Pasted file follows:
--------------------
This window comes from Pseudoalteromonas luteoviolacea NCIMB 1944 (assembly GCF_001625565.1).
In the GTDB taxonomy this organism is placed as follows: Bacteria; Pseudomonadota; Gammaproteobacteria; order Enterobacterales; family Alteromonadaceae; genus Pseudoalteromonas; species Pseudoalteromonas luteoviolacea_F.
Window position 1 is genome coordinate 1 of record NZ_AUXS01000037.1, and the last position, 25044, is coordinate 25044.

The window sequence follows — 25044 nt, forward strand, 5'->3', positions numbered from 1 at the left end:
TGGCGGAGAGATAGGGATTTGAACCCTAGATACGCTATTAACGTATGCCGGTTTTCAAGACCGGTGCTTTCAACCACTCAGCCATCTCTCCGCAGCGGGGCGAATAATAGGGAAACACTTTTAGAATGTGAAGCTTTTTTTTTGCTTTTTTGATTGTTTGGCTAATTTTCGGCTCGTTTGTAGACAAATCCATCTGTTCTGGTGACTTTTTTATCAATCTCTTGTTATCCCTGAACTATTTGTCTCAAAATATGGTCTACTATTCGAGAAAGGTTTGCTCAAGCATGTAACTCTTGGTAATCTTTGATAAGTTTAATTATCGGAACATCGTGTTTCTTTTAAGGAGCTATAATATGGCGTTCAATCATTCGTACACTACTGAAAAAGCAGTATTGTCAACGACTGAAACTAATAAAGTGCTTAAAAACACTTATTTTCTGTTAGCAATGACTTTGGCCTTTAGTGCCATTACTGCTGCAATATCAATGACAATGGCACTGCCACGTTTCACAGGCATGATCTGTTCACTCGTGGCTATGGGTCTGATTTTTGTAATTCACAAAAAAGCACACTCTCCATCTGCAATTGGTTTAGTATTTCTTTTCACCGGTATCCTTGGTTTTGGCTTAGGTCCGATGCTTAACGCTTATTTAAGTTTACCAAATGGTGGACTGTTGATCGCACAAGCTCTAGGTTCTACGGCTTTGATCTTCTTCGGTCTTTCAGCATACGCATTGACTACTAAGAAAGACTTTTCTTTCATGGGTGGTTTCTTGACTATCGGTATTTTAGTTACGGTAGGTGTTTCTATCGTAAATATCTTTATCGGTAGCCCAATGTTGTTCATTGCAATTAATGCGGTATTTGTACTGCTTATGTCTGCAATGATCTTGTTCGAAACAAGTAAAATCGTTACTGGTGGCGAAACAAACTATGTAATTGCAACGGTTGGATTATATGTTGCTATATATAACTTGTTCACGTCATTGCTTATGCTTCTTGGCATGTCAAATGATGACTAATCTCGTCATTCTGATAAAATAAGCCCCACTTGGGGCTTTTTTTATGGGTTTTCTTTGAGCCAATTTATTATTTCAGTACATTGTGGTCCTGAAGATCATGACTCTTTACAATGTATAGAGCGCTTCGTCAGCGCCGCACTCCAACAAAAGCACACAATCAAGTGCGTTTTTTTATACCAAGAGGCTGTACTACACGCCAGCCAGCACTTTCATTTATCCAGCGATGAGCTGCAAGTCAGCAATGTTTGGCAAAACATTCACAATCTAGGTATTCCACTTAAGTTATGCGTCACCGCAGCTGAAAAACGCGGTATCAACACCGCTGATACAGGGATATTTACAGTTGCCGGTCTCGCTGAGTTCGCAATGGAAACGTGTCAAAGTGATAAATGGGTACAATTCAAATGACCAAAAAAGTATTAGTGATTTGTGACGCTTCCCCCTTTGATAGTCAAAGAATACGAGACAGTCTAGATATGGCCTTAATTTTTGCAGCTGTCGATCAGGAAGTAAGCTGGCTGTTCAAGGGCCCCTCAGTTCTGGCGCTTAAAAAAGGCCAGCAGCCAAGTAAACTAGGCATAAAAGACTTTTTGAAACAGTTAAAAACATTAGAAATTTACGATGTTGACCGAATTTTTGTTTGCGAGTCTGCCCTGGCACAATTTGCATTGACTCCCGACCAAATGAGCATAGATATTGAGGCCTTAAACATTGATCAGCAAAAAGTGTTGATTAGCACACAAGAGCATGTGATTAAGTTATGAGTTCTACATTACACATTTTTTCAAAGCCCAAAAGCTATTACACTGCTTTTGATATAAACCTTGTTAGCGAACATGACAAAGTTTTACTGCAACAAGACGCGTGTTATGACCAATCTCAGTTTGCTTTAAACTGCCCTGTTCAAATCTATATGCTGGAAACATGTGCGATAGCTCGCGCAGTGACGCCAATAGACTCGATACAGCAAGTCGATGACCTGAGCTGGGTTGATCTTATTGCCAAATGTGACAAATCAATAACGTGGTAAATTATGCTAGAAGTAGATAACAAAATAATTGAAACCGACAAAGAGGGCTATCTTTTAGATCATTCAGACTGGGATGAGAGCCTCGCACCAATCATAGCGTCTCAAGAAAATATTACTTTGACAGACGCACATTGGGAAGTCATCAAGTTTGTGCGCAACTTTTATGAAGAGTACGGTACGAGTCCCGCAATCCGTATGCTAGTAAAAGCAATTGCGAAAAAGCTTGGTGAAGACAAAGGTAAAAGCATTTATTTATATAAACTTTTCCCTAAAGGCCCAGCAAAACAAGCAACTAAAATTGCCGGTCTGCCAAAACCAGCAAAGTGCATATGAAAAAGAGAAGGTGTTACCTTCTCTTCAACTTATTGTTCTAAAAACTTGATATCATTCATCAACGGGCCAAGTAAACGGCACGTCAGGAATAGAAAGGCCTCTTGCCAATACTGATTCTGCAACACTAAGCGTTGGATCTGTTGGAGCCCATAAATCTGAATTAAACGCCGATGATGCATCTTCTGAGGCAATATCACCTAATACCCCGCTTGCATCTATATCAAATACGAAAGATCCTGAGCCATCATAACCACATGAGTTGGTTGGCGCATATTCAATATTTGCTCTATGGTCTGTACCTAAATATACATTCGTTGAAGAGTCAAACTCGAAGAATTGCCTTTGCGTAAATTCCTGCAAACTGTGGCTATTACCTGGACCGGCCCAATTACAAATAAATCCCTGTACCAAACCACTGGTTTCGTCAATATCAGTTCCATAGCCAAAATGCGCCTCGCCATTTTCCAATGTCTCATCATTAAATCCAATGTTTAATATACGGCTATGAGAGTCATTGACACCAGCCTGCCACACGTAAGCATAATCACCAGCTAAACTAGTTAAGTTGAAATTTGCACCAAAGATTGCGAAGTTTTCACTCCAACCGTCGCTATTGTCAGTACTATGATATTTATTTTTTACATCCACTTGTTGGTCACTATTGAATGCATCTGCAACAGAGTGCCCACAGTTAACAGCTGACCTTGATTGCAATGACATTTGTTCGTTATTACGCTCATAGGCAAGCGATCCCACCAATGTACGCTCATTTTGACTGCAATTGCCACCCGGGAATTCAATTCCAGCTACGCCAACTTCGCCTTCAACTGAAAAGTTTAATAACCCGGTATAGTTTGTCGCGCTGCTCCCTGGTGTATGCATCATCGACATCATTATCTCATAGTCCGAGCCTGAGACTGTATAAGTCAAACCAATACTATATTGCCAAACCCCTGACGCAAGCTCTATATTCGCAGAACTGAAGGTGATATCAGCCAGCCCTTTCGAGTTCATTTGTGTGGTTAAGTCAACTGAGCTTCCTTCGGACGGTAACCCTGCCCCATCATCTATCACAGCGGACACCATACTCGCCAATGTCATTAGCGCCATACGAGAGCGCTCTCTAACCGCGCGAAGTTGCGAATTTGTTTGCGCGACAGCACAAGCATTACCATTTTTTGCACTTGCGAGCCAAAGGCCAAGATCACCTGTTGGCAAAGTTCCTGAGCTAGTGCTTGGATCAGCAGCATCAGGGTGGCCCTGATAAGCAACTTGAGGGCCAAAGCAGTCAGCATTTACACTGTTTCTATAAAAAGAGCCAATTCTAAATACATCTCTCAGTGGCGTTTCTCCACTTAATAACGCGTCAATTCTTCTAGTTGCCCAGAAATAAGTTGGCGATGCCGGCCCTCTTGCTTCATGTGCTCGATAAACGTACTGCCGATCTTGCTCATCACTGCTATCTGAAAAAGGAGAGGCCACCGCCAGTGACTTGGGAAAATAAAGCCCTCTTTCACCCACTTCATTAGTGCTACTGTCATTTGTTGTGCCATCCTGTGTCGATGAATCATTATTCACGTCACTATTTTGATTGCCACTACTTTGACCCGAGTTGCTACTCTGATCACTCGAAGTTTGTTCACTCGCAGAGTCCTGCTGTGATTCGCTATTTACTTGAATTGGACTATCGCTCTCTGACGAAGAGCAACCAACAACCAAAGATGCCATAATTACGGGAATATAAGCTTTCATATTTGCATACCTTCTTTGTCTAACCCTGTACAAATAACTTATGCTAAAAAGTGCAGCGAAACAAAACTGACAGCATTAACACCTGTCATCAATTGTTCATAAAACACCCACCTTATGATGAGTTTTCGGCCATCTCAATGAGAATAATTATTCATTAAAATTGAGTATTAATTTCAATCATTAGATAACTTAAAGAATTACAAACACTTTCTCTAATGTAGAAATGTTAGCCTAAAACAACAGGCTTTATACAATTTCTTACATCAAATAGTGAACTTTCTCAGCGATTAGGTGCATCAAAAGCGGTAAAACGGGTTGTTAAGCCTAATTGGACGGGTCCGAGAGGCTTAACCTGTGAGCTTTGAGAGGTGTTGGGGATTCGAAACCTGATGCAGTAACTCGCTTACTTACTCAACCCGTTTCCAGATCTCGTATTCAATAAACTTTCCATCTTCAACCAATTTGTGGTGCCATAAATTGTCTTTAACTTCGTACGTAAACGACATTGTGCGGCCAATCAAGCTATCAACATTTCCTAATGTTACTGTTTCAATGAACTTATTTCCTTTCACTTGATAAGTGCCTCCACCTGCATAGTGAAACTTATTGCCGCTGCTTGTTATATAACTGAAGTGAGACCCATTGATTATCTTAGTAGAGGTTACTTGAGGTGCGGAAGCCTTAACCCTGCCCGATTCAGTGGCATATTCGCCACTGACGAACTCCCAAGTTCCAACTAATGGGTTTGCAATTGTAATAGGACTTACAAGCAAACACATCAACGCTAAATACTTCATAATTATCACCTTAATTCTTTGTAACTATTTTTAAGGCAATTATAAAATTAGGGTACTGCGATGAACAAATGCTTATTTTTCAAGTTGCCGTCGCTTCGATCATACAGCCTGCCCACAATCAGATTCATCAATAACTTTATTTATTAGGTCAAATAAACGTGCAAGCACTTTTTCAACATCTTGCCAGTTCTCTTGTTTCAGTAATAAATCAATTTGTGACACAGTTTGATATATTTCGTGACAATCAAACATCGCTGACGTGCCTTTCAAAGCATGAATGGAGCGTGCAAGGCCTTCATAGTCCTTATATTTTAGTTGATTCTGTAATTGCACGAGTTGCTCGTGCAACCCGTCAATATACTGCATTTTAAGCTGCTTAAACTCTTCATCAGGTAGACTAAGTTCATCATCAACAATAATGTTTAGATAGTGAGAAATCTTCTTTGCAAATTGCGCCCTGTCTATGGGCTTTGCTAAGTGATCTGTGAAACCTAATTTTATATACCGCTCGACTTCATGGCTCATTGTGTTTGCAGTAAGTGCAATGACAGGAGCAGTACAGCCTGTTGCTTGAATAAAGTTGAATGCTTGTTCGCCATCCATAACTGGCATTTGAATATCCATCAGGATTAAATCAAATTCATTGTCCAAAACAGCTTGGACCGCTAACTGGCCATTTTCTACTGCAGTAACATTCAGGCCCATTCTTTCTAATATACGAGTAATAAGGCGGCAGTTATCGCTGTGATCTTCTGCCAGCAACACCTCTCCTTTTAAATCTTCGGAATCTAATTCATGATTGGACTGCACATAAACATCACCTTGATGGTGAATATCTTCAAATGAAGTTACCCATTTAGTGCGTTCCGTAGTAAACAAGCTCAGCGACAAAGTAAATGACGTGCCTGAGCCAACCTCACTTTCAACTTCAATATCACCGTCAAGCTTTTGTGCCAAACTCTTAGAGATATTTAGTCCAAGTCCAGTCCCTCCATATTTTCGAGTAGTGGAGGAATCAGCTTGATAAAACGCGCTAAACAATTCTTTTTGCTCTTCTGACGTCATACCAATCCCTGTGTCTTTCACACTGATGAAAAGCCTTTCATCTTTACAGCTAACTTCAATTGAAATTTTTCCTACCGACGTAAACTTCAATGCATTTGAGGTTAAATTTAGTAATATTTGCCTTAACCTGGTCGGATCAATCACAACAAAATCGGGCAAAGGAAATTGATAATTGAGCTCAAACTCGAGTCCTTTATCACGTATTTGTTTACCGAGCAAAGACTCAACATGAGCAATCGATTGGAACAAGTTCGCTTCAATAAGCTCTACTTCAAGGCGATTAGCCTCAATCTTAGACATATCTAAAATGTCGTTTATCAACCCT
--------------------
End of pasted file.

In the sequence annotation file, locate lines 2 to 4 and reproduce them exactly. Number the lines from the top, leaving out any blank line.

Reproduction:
In the GTDB taxonomy this organism is placed as follows: Bacteria; Pseudomonadota; Gammaproteobacteria; order Enterobacterales; family Alteromonadaceae; genus Pseudoalteromonas; species Pseudoalteromonas luteoviolacea_F.
Window position 1 is genome coordinate 1 of record NZ_AUXS01000037.1, and the last position, 25044, is coordinate 25044.

The window sequence follows — 25044 nt, forward strand, 5'->3', positions numbered from 1 at the left end: